Iceberg ModelThe cost of poor quality is often depicted as an iceberg model whereby quality issues show up as surface issues such as returned items. According the analogy, these surface costs are only a small fraction of the true costs of quality problems. Less visible costs such as low customer satisfaction, poor ratings, bad press, excess inventory, complaint handling, product liability and the need to redesign and rework a line of products may be an order of magnitude larger than these surface costs.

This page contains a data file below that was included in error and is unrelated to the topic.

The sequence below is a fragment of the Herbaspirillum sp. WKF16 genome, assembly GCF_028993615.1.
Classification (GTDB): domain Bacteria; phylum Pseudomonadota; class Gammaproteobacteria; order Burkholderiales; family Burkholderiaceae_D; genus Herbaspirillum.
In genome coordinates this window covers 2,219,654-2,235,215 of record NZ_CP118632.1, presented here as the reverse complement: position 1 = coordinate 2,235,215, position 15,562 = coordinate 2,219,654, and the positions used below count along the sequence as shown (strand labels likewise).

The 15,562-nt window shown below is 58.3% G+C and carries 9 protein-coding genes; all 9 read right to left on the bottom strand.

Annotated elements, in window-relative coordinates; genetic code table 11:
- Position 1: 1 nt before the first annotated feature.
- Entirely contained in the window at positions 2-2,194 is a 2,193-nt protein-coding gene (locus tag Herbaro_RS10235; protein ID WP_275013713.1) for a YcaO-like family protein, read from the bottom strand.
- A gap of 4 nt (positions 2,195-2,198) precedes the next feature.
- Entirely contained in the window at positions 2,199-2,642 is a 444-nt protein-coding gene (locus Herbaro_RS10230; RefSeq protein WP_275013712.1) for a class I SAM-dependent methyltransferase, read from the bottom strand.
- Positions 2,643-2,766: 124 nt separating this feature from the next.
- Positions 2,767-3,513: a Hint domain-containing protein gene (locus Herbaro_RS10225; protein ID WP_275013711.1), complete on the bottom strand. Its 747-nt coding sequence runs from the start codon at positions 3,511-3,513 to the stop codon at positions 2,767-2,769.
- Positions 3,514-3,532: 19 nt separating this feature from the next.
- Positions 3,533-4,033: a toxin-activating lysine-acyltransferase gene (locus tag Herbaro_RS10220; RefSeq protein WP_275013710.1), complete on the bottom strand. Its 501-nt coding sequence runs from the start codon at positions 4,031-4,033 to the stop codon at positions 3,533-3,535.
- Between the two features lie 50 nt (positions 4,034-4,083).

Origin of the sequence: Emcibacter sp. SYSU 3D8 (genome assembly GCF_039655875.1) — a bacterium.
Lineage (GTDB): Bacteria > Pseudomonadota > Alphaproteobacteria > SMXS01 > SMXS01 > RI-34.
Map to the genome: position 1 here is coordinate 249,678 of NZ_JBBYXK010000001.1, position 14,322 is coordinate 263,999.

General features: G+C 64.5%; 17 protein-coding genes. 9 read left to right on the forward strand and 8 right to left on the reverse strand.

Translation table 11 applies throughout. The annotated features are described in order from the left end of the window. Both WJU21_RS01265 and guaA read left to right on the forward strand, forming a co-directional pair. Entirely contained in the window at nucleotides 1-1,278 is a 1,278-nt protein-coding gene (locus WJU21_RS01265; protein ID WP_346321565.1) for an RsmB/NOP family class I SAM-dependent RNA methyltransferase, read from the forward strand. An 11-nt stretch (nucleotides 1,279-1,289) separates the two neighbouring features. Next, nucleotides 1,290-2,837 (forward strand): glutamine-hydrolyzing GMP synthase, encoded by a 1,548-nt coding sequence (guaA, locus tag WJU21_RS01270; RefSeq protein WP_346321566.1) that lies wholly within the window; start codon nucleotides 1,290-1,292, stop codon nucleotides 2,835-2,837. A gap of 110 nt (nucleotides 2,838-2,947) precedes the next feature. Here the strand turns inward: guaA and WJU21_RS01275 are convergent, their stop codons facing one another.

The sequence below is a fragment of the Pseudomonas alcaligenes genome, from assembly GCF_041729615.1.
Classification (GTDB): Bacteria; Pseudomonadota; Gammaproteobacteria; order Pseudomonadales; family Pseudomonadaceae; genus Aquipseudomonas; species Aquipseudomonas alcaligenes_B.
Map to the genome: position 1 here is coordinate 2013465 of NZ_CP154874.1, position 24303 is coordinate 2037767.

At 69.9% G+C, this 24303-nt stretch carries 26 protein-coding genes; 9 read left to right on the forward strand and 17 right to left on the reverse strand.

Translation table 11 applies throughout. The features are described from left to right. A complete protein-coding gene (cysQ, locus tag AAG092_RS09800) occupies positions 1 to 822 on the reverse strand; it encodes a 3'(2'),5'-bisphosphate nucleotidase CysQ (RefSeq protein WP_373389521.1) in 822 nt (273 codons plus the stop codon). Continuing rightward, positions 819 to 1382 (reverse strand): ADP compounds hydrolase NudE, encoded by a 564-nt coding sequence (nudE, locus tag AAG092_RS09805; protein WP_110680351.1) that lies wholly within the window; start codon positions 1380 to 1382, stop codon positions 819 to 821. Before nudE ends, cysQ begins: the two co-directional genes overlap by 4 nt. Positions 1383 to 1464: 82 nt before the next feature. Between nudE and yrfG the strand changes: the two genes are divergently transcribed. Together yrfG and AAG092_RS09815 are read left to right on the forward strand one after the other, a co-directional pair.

Practical UsageCost of poor quality is a means of calculating a return on investment for quality improvement or quality management. It is meant to be a comprehensive measurement that includes direct costs such as reworks, returns, downtime and indirect costs such as customer satisfaction and reputation.
AlternativesThe true and complete costs of low quality processes, products, services and experiences are difficult to measure qualitatively. As such, it may be more effective to build quality into the culture of an organization than to attempt an extensive framework for measuring quality problems.
|Overview: Cost Of Poor Quality
A measure of the impact of low quality that isn't fit for purpose including both direct and indirect costs.
Building a business case to improve quality.